Plants are simple organisms with basic needs to fuel a laundry list of chemical reactions that sustain life. Sunlight, air and nutrient availability rank high in the cycle of life, and few plants will survive very long when any of these components is lacking. Yet the simple compound of two hydrogen molecules bonded to one oxygen molecule, also known as water, is crucial for sustaining life. Food plots need adequate soil moisture to get off to a good start.

Typically, the Carolinas receives an average of four feet of rain each year, unevenly divided among the four seasons. Statistics show that the majority of the rain falls over the summer, with July the wettest month. But rain trends vary significantly by county from the northwest to the southeast. Regardless, the spring rains accompanied by a rise in soil temperature initiates seed germination and the beginning of the "green" season.

Warm-season food plots rely on spring rains to provide the necessary water to start the growth process. It is the catalyst and primer from growth. As soon as the seeds come into contact with water, they begin soaking up large quantities of water. Soon afterwards, the seed's dormant enzymes awaken and begin respiration. Cells begin to duplicate until the seed shell bursts, with the root sprout emerging into the soil and later followed by sprouts shooting towards the soil's surface seeking the first ray of sunlight.

Before germination, the dried-out seeds can lay dormant for extended periods. But as soon as the cells soak up water and activate the comatose enzymes, water must persist around the newly-germinated seeds until the root systems are able to establish and find their own sources of water.

Newly rooted plants are vulnerable, and property managers preparing to plant food plots should pay very close attention to the level of moisture in the soil before ever covering the first seed.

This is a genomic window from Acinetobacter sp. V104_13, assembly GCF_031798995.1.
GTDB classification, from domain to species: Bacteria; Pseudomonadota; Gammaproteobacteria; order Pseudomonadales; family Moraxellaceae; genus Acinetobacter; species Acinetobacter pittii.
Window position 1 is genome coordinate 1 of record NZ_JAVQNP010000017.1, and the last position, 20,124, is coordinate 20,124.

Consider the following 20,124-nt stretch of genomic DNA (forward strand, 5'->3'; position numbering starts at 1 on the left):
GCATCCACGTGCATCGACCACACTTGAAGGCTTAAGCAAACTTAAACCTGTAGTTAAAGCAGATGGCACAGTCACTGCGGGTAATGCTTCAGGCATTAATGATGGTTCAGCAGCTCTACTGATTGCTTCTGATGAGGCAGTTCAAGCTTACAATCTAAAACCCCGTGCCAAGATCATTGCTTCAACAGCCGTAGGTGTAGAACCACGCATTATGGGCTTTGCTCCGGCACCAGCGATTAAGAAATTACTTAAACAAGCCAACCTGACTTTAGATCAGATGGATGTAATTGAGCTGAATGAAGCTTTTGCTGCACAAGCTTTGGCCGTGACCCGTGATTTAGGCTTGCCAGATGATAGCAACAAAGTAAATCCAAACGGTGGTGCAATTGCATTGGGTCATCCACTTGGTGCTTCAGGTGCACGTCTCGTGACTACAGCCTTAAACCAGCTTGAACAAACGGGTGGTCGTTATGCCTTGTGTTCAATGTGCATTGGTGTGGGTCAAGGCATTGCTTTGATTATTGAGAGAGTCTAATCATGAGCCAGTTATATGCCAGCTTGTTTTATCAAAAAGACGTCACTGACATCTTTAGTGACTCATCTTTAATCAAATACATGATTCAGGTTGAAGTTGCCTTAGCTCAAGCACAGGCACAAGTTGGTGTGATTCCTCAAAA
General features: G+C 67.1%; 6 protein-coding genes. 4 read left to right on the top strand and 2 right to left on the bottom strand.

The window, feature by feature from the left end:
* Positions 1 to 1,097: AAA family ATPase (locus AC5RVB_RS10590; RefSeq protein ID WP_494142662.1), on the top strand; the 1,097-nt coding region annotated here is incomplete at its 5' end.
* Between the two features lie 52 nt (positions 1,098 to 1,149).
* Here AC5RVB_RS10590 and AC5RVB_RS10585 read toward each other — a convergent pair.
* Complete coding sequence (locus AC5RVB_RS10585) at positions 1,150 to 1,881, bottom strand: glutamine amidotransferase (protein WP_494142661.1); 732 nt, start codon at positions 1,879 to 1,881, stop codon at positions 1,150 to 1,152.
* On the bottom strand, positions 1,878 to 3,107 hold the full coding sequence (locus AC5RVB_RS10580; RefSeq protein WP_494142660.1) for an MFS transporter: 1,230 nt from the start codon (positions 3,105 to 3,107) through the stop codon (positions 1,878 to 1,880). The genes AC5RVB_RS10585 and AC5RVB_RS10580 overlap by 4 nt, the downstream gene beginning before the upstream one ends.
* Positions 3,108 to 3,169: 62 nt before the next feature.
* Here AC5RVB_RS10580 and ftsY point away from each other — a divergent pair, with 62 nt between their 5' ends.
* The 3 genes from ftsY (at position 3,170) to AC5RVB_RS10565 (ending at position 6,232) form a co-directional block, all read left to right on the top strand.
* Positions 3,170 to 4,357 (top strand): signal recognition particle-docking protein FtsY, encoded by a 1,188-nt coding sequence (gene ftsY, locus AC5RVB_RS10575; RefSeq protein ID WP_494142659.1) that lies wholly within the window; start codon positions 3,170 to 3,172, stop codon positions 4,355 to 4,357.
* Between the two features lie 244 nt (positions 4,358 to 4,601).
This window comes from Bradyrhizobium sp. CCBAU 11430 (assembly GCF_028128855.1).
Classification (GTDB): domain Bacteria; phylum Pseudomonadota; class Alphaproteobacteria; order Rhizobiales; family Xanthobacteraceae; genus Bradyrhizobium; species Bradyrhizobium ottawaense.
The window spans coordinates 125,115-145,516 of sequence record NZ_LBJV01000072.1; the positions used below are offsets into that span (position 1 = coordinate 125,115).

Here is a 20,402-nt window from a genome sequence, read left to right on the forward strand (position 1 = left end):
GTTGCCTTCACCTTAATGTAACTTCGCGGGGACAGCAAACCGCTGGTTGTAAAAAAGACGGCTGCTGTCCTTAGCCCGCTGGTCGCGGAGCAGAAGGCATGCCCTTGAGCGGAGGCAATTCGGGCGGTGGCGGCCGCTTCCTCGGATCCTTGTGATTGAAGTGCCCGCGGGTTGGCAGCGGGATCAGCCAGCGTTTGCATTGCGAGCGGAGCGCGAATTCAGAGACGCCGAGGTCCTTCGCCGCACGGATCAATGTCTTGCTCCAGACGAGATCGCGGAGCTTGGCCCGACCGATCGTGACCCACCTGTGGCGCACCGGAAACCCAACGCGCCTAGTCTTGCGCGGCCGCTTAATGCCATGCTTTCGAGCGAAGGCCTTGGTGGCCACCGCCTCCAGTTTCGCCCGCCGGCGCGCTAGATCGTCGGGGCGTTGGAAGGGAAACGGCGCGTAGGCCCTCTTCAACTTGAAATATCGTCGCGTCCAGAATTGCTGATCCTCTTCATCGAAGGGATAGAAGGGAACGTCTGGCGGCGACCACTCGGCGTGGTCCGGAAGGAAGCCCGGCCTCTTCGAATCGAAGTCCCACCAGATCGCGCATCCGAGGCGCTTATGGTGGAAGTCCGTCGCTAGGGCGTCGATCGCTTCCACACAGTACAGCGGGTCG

Food-plot plantings in both the spring and fall - as well as duck impoundments - are planted to provide maturing forage or seed availability during a specific period of the year. Food-plot managers often feel pressure to go ahead and get the seed in the ground when the calendar indicates the time to plant. While timing is important, a failed planting will have a much-greater impact than delaying planting for a few days to a few weeks until proper soil moisture is available.

Preparing food plots through harrowing and spreading soil additives aerates and dries out the upper layers of soil when it's windy and hot. If possible, avoid invasive soil manipulation during hot and exceptionally-breezy days if planting is up next on the agenda. Watch the weather fronts plowing across the country and try to plan around mild to moderate upcoming rain events. Avoid torrential rainfall events, too. High rates of rainfall will expose seeds and in worst cases, wash away the seeds.

Fortunately, the soil moisture can be recharged from precipitation and from ground-water sources as well. On most sites, subterranean water sources are not too far below the surface. In time, moisture from below will wick towards the surface to recharge critical moisture levels within the root zone. Sometimes waiting a few days to a few weeks may be the best route to produce that booming crop the deer, ducks and doves will love.